James Jabara was born on October 10, 1923, in Muskogee, Oklahoma. He enlisted in the U.S. Army Reserve on June 2, 1942, and entered the Aviation Cadet Program of the U.S. Army Air Forces on November 9, 1942. Jabara was commissioned a 2d Lt and awarded his pilot wings at Moore Field, Texas, on October 1, 1943, and after completing P-51 Mustang training, he was assigned to the 382nd Fighter Squadron of the 363rd Fighter Group in England from April to August 1944. During this time, Lt Jabara was credited with the destruction of 1.5 enemy aircraft in aerial combat plus 1 probable and 1 damaged. He returned to combat with the 354th Fighter Squadron of the 355th Fighter Group in February 1945, serving with the occupation forces until December 1945. During World War II, Jabara also destroyed 5.5 enemy aircraft on the ground while strafing enemy airfields. After the war, he attended the Tactical Air School at Tyndall AFB, Florida, and later served with the 51st Fighter Group on Okinawa from 1947 to 1949. He was then assigned to the 334th Fighter Interceptor Squadron of the 4th Fighter Interceptor Wing at New Castle County Airport, Delaware, and went with the group to Korea in December 1950. During his first tour in Korea, Capt Jabara was credited with destroying 6 enemy aircraft in aerial combat plus 1 probable and 4 damaged, which made him the first jet-versus-jet ace in history. He served with Headquarters U.S. Air Force in the Pentagon and with Air Training Command at Scott AFB, Illinois, before returning to combat in Korea in January 1953. During his second tour, Maj Jabara destroyed another 9 enemy aircraft in aerial combat plus 2 probables and 2 damaged, for a two-war total of 16.5 enemy aircraft destroyed in the air, 4 probables, 7 damaged, and 5.5 destroyed on the ground. He returned to the U.S. in July 1953 and served with Headquarters 32nd Air Division at Syracuse AFS, New York, before taking command of the 337th Fighter Interceptor Squadron at Westover AFB, Massachusetts. Col Jabara's final assignment was as Commander of the 31st Tactical Fighter Wing at Homestead AFB, Florida, where he served from June 1965 until his death in an auto accident on November 17, 1966. During his last assignment, Col Jabara ferried aircraft to Vietnam and flew 1 combat mission. James and his daughter Carol Anne, who died on November 19 from injuries in the same auto accident, were buried together at Arlington National Cemetery.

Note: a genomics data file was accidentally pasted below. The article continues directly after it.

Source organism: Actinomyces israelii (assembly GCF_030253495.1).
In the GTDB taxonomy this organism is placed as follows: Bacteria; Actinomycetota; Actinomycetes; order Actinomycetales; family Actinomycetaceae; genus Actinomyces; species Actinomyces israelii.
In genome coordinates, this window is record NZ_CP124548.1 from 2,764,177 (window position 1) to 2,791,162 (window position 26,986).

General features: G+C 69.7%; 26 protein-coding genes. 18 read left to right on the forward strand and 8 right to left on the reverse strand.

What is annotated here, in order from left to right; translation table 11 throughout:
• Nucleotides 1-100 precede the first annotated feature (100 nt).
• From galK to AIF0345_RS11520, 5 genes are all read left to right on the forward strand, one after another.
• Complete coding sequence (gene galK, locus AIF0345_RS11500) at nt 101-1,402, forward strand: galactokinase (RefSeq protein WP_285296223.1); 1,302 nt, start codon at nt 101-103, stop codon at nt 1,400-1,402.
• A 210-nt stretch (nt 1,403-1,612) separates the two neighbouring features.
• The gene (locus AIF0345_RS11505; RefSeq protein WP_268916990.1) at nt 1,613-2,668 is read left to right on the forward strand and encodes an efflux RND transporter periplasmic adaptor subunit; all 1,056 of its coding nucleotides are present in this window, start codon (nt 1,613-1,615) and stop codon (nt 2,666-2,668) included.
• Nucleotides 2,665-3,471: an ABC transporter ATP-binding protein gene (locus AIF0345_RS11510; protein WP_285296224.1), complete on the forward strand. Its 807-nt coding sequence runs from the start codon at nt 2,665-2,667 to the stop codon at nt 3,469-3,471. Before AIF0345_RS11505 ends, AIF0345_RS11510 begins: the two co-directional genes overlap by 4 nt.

His Distinguished Service Cross Citation reads:
The President of the United States takes pleasure in presenting the Distinguished Service Cross to James Jabara, Captain, U.S. Air Force, for extraordinary heroism in connection with military operations against an armed enemy of the United Nations while serving with the 334th Fighter-Interceptor Squadron, 4th Fighter-Interceptor Wing, FIFTH Air Force, in action against enemy forces in the Republic of Korea on 20 May 1951, while flying as an element leader in "Baker" Flight, a formation of six aircraft flying a combat patrol over the Sinuiju-Yalu River area. Shortly after arriving over his target area, a superior number of enemy high performance jet aircraft were sighted. When the drop tank signal was given, two of the friendly aircraft were forced to withdraw because they could not jettison their external drop tanks. Captain Jabara was unable to release one of his tanks and was about to withdraw when he sighted another, larger group of enemy fighters join the original group which was bearing down on the remaining element of his flight. Despite the difficulty of controlling his aircraft with one tank still hanging on, Captain Jabara led his element in an attack on the enemy aircraft. In the ensuing battle Captain Jabara successfully disrupted the enemy formation and turned the tide of the engagement in favor of the friendly forces. During the attack on this formation he destroyed one enemy aircraft, forcing the pilot to eject from his aircraft before the enemy aircraft exploded in mid-air. Breaking off from his attack, he sighted another enemy formation preparing to attack friendly aircraft. Although low on fuel, alone and outnumbered six to one, he flew into their midst to divert them from their objective. During this process he shot down a second MIG-15, bringing his number of kills to six and making him the first jet ace in history.